It’s ironic that this article about plagiarism will probably be stolen and illegally published on many websites across the world! That’s the nature of the web, but can you do anything about it? How can you fight back?
This article provides you with some tactics and actions to get back at content thieves who are abusing the web and copyright laws.
Why do people steal content?
The number one reason that people steal online content is so they can make money from advertising. They will take your article and put it on a
Content is expensive and
Who is stealing the content?
The majority of thieves are amateurs who are trying to earn a bit of cash on the side. They use such simple, cheap website creation tools as Blogger, TypePad, Homestead or Moonfruit to quickly create websites that they populate with content they cut and paste from sites around the Internet. Or, easier still, they take RSS feeds from sites and have the content automatically delivered to their new sites.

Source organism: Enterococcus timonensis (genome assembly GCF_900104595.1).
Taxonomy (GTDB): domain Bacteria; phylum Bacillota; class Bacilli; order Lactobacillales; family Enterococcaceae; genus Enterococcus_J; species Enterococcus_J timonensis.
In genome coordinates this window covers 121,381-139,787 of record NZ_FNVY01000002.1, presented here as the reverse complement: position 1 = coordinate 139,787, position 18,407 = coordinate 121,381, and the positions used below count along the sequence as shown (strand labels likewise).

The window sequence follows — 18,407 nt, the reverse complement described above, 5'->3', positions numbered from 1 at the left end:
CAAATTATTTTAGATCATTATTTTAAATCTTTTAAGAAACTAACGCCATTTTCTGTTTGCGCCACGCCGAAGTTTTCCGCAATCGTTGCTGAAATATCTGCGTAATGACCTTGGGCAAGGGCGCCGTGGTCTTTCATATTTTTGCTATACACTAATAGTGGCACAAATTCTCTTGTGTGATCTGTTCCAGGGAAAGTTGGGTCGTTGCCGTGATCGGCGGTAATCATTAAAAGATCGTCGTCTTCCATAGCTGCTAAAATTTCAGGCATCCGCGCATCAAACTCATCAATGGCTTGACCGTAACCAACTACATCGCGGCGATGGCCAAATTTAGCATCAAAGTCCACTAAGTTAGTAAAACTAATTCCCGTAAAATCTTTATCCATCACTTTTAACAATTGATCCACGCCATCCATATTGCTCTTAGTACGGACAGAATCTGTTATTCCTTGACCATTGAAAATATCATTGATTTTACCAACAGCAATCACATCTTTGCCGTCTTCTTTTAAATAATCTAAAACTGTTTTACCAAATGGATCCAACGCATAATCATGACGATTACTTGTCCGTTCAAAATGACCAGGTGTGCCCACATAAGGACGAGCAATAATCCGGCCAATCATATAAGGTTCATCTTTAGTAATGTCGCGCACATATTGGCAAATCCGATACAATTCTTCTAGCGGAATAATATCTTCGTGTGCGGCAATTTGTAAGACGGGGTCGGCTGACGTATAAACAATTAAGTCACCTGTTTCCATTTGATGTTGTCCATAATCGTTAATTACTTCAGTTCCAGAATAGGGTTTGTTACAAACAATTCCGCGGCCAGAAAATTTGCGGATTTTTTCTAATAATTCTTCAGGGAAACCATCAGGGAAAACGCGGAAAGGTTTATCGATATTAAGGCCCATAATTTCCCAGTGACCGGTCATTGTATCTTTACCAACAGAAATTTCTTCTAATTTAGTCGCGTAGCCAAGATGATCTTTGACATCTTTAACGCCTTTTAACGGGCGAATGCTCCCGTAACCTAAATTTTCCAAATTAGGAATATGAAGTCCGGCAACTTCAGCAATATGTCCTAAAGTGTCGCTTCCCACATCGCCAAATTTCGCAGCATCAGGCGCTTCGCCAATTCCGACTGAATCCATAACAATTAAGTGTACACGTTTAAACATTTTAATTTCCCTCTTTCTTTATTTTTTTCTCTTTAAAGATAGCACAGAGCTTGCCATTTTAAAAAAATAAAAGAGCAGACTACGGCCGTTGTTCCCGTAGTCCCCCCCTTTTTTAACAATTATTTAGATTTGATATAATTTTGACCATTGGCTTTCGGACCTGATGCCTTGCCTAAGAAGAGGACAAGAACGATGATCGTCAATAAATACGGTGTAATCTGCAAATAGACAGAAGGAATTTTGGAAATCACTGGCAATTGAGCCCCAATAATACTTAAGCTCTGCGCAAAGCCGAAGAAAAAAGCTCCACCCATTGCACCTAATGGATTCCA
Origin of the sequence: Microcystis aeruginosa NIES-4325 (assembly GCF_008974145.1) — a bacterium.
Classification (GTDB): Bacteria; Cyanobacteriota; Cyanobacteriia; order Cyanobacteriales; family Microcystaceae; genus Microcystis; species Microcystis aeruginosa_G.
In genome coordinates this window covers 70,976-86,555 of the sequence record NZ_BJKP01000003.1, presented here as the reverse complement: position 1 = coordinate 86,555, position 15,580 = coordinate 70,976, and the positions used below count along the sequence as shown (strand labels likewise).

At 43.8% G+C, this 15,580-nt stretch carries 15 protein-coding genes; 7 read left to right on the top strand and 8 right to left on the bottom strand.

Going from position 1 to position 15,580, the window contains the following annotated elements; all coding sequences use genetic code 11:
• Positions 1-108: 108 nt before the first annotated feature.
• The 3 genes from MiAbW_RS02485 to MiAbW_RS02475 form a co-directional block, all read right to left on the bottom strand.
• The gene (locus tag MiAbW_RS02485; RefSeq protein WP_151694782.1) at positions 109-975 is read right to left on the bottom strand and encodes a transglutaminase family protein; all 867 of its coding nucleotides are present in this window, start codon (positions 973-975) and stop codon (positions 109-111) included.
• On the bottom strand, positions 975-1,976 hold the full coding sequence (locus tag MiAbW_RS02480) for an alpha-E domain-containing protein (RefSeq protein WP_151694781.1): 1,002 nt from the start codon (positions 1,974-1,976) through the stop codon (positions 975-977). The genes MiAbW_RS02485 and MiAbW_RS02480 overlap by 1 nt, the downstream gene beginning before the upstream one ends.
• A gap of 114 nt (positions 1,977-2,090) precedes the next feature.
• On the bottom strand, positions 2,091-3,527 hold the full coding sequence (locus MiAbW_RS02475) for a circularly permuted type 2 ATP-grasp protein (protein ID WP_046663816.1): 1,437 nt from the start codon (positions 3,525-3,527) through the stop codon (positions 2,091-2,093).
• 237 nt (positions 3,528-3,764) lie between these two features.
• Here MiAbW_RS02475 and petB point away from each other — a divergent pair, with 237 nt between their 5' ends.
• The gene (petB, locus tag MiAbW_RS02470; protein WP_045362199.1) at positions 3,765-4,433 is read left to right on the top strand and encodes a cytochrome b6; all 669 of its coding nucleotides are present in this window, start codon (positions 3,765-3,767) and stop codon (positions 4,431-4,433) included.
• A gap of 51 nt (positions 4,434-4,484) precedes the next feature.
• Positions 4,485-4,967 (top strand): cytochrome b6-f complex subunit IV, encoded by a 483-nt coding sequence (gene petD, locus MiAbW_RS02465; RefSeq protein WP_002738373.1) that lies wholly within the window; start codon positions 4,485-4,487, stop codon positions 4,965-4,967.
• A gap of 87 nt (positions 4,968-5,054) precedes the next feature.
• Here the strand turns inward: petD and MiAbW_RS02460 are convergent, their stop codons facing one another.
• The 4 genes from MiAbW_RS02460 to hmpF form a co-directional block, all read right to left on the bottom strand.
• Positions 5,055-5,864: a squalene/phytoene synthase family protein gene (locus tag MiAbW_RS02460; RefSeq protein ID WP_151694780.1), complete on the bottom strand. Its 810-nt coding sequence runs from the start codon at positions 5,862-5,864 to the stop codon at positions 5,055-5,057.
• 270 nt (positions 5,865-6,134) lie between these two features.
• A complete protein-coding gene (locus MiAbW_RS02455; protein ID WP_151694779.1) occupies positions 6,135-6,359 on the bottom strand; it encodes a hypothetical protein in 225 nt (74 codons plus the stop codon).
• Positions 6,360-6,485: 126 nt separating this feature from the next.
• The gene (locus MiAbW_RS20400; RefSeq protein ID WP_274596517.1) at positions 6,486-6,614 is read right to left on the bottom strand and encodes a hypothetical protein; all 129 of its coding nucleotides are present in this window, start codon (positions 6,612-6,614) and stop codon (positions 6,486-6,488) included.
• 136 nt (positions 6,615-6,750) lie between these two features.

Whilst most the thieves are amateurs, they are not the biggest problem.
The sums of money that can now be earned from online advertising have attracted the attention of far more
These professional content thieves don’t care what they are stealing and from whom (although they avoid
What content gets stolen?
Anything and everything! Sometimes whole sites are stolen and recreated with a new domain name.
The most commonly stolen stuff is short text articles, such as blog posts. There are thousands of them, many of which are distributed via RSS. They are perfect for driving targeted traffic and thus ad clicks.
Next are images. Why? Because they are difficult and expensive to create, yet very easy to steal. Many image thieves actually leave the pictures on the original server and link to them so they don’t have to foot the bill for hosting!
Some distance behind these two content types
How do you find your stolen content?
If you want to find out whether your articles have been copied, the cheapest and easiest way to do it is to copy and paste a unique line from the article into several search engines – try Google, Yahoo and Ask. There is a good chance that if that line appears verbatim on another site it will be found.